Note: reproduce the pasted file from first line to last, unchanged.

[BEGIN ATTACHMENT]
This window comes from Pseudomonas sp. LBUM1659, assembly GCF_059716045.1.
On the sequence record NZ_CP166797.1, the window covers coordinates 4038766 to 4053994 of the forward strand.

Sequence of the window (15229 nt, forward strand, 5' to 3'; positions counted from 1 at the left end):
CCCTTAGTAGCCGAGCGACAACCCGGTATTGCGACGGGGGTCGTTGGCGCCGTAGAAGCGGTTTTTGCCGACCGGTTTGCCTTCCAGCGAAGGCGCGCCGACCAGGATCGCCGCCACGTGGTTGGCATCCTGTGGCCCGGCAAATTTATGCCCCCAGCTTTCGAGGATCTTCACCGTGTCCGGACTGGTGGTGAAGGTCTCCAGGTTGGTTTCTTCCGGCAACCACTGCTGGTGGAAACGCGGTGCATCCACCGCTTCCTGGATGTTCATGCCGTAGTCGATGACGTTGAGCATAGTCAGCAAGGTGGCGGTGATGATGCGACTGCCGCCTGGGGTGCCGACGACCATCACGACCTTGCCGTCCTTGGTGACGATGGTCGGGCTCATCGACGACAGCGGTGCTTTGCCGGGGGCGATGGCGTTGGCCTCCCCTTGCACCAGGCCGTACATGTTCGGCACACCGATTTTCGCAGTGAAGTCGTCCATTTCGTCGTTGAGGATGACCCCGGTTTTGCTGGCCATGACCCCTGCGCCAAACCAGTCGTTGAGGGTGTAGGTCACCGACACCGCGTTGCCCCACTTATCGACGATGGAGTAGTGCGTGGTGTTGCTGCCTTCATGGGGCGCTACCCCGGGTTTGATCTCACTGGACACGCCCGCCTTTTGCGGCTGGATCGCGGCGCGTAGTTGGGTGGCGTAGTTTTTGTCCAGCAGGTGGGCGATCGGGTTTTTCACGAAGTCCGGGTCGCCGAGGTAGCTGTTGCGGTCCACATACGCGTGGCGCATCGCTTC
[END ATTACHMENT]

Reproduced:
This window comes from Pseudomonas sp. LBUM1659, assembly GCF_059716045.1.
On the sequence record NZ_CP166797.1, the window covers coordinates 4038766 to 4053994 of the forward strand.

Sequence of the window (15229 nt, forward strand, 5' to 3'; positions counted from 1 at the left end):
CCCTTAGTAGCCGAGCGACAACCCGGTATTGCGACGGGGGTCGTTGGCGCCGTAGAAGCGGTTTTTGCCGACCGGTTTGCCTTCCAGCGAAGGCGCGCCGACCAGGATCGCCGCCACGTGGTTGGCATCCTGTGGCCCGGCAAATTTATGCCCCCAGCTTTCGAGGATCTTCACCGTGTCCGGACTGGTGGTGAAGGTCTCCAGGTTGGTTTCTTCCGGCAACCACTGCTGGTGGAAACGCGGTGCATCCACCGCTTCCTGGATGTTCATGCCGTAGTCGATGACGTTGAGCATAGTCAGCAAGGTGGCGGTGATGATGCGACTGCCGCCTGGGGTGCCGACGACCATCACGACCTTGCCGTCCTTGGTGACGATGGTCGGGCTCATCGACGACAGCGGTGCTTTGCCGGGGGCGATGGCGTTGGCCTCCCCTTGCACCAGGCCGTACATGTTCGGCACACCGATTTTCGCAGTGAAGTCGTCCATTTCGTCGTTGAGGATGACCCCGGTTTTGCTGGCCATGACCCCTGCGCCAAACCAGTCGTTGAGGGTGTAGGTCACCGACACCGCGTTGCCCCACTTATCGACGATGGAGTAGTGCGTGGTGTTGCTGCCTTCATGGGGCGCTACCCCGGGTTTGATCTCACTGGACACGCCCGCCTTTTGCGGCTGGATCGCGGCGCGTAGTTGGGTGGCGTAGTTTTTGTCCAGCAGGTGGGCGATCGGGTTTTTCACGAAGTCCGGGTCGCCGAGGTAGCTGTTGCGGTCCACATACGCGTGGCGCATCGCTTC